Atelerix Ltd Co-Founder
Obtained his PhD in Biophysics from the Open University Oxford Research Unit in 2000, during which time (under the supervision of Professor Keith Meek) he investigated corneal wound healing and transparency. He subsequently obtained a JSPS post-doctoral fellowship to work with Professor Shigeru Kinoshita in Kyoto, Japan for two years studying corneal stem cell transplantation. Upon his return to the UK he was awarded a Royal Society Fellowship to investigate the use of biomaterials in stem cell therapies. He obtained his first permanent position in 2007 at University of Reading, School of Pharmacy and since 2014 he has held the position of Professor of Tissue Engineering at Newcastle University. Professor Connon’s research team seeks to engineer functional replacement and temporary ‘bridge’ tissues using a modular approach while also developing model systems to study physiological and pathophysiological corneal tissue formation. He is currently working with smart (cell responsive) biomaterials, characterizing the mechanical and geometric environment of the corneal stem cell niche and 3D printing the corneal stroma. Professor Connon has received continuous UK government research funding since 2007 and has published over 70 papers in international journals and has edited several books in corneal regenerative medicine, stem cell bioprocessing and hydrogels in tissue engineering.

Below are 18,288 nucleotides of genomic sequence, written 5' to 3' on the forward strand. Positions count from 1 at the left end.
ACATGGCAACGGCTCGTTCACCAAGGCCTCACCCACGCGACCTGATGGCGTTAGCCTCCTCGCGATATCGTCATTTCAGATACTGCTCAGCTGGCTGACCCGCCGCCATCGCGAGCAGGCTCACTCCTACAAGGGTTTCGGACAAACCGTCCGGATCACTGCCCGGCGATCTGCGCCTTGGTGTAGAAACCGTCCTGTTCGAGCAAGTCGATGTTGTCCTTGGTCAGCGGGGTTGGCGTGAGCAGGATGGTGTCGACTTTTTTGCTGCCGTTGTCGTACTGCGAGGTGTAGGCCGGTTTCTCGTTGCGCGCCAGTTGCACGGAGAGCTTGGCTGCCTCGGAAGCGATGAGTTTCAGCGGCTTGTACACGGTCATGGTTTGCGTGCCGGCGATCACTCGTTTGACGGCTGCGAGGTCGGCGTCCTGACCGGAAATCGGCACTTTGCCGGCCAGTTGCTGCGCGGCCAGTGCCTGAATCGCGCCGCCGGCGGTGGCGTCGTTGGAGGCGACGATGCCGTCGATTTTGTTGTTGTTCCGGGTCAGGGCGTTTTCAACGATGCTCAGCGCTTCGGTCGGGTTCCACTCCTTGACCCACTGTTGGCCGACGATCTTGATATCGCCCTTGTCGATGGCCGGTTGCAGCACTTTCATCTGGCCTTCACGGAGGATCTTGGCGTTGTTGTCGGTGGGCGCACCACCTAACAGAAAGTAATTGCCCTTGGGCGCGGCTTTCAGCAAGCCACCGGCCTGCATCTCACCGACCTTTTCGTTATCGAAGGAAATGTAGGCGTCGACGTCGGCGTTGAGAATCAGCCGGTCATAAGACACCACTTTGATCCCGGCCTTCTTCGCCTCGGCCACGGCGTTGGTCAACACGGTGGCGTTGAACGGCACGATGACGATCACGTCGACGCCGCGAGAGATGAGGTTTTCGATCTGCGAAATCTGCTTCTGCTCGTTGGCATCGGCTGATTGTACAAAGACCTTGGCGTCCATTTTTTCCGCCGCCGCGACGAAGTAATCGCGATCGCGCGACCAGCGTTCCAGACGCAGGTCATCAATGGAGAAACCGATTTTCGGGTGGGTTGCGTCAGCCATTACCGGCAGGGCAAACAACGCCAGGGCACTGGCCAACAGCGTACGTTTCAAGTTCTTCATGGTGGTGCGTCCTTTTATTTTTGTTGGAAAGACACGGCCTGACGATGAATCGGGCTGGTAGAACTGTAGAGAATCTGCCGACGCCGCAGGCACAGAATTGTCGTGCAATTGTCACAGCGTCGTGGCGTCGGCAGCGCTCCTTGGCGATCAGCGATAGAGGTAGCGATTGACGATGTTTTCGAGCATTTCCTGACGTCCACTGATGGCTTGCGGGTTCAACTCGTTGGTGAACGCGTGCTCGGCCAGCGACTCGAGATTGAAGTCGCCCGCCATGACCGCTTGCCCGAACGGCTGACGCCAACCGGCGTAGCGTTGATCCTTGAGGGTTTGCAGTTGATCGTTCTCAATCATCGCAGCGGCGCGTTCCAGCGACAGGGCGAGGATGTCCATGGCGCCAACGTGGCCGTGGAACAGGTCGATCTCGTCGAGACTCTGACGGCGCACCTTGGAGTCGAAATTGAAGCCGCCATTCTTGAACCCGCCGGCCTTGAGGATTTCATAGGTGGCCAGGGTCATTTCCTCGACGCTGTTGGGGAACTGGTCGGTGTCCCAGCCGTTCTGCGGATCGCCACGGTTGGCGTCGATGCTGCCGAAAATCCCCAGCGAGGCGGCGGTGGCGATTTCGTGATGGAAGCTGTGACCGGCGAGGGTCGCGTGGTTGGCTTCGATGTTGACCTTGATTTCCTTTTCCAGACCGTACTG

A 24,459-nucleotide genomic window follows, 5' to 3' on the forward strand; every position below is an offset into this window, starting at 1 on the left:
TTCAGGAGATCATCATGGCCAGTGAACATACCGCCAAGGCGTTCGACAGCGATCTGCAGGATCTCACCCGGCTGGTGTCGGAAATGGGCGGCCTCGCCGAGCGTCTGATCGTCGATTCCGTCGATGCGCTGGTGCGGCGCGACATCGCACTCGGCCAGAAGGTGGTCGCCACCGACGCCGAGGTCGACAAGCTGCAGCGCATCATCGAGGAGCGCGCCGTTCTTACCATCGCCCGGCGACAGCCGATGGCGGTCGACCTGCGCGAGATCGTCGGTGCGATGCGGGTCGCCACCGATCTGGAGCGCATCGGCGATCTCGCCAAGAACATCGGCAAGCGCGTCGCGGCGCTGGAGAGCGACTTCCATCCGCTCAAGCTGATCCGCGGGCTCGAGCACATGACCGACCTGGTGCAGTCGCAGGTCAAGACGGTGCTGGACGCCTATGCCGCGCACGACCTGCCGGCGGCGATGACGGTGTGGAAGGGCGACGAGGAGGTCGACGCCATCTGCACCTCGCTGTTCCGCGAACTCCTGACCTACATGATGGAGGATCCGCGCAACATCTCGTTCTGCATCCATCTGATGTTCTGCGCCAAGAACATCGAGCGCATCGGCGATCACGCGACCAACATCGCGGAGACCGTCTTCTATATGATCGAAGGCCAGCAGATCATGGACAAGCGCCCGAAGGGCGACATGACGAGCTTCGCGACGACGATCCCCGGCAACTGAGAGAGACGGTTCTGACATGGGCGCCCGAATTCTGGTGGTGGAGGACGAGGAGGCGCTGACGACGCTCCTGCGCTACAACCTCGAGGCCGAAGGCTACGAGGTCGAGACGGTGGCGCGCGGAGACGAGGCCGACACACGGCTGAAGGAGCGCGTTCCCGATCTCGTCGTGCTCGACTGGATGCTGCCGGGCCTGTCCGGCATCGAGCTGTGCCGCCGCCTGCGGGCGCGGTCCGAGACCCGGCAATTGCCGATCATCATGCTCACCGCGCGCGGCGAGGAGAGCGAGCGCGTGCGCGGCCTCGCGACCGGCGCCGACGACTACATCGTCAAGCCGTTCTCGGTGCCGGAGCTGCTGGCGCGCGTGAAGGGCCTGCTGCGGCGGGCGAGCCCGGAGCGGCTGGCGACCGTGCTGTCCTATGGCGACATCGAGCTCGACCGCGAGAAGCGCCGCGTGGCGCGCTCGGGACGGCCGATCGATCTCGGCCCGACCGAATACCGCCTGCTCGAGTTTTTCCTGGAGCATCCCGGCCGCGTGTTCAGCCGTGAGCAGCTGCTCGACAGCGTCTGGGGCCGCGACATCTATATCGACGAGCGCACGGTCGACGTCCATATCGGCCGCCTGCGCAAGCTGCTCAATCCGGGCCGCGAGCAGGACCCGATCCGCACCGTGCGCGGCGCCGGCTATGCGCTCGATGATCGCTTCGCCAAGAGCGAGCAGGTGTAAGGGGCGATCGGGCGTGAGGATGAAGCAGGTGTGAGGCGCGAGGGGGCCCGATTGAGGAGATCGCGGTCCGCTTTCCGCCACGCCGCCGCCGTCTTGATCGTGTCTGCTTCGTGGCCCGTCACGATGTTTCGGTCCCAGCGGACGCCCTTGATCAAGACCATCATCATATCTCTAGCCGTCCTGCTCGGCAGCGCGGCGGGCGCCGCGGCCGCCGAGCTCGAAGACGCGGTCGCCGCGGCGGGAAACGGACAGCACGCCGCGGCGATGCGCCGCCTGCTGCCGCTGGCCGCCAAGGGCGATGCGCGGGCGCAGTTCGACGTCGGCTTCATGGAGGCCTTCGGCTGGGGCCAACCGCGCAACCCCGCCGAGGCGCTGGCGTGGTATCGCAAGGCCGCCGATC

Professor Connon has embraced academic entrepreneurial activities and has successfully founded Atelerix. Ltd a company that supplies hydrogels for the storage and shipment of cells at controlled room temperature for clinical and scientific purposes. And is in the process of spinning out a further two companies from Newcastle University (3D Bio-Tissues Ltd and CellulaREvolution Ltd). 3D Bio-Tissues aims to bring the first 3D printed transplantable cornea tissue to clinic within 7 years. CellulaREvolution supplies technologies to assit in the manufacture of adherent cells for biotechnology needs